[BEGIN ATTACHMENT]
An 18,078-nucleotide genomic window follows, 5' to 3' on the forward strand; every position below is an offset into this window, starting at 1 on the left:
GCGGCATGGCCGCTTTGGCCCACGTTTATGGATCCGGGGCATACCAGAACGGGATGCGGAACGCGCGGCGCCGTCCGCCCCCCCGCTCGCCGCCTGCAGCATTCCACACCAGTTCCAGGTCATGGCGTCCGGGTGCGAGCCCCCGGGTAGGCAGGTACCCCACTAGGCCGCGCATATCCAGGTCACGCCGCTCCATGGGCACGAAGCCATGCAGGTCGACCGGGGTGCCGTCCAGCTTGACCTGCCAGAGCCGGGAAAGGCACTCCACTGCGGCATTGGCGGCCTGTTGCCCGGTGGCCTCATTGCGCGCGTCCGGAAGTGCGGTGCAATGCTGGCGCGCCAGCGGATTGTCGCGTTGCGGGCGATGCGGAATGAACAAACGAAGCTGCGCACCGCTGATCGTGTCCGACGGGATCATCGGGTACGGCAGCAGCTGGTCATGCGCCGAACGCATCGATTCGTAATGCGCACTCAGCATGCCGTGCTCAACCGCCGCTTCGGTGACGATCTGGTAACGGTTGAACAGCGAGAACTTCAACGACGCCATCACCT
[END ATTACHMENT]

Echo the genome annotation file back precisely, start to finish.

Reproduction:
An 18,078-nucleotide genomic window follows, 5' to 3' on the forward strand; every position below is an offset into this window, starting at 1 on the left:
GCGGCATGGCCGCTTTGGCCCACGTTTATGGATCCGGGGCATACCAGAACGGGATGCGGAACGCGCGGCGCCGTCCGCCCCCCCGCTCGCCGCCTGCAGCATTCCACACCAGTTCCAGGTCATGGCGTCCGGGTGCGAGCCCCCGGGTAGGCAGGTACCCCACTAGGCCGCGCATATCCAGGTCACGCCGCTCCATGGGCACGAAGCCATGCAGGTCGACCGGGGTGCCGTCCAGCTTGACCTGCCAGAGCCGGGAAAGGCACTCCACTGCGGCATTGGCGGCCTGTTGCCCGGTGGCCTCATTGCGCGCGTCCGGAAGTGCGGTGCAATGCTGGCGCGCCAGCGGATTGTCGCGTTGCGGGCGATGCGGAATGAACAAACGAAGCTGCGCACCGCTGATCGTGTCCGACGGGATCATCGGGTACGGCAGCAGCTGGTCATGCGCCGAACGCATCGATTCGTAATGCGCACTCAGCATGCCGTGCTCAACCGCCGCTTCGGTGACGATCTGGTAACGGTTGAACAGCGAGAACTTCAACGACGCCATCACCT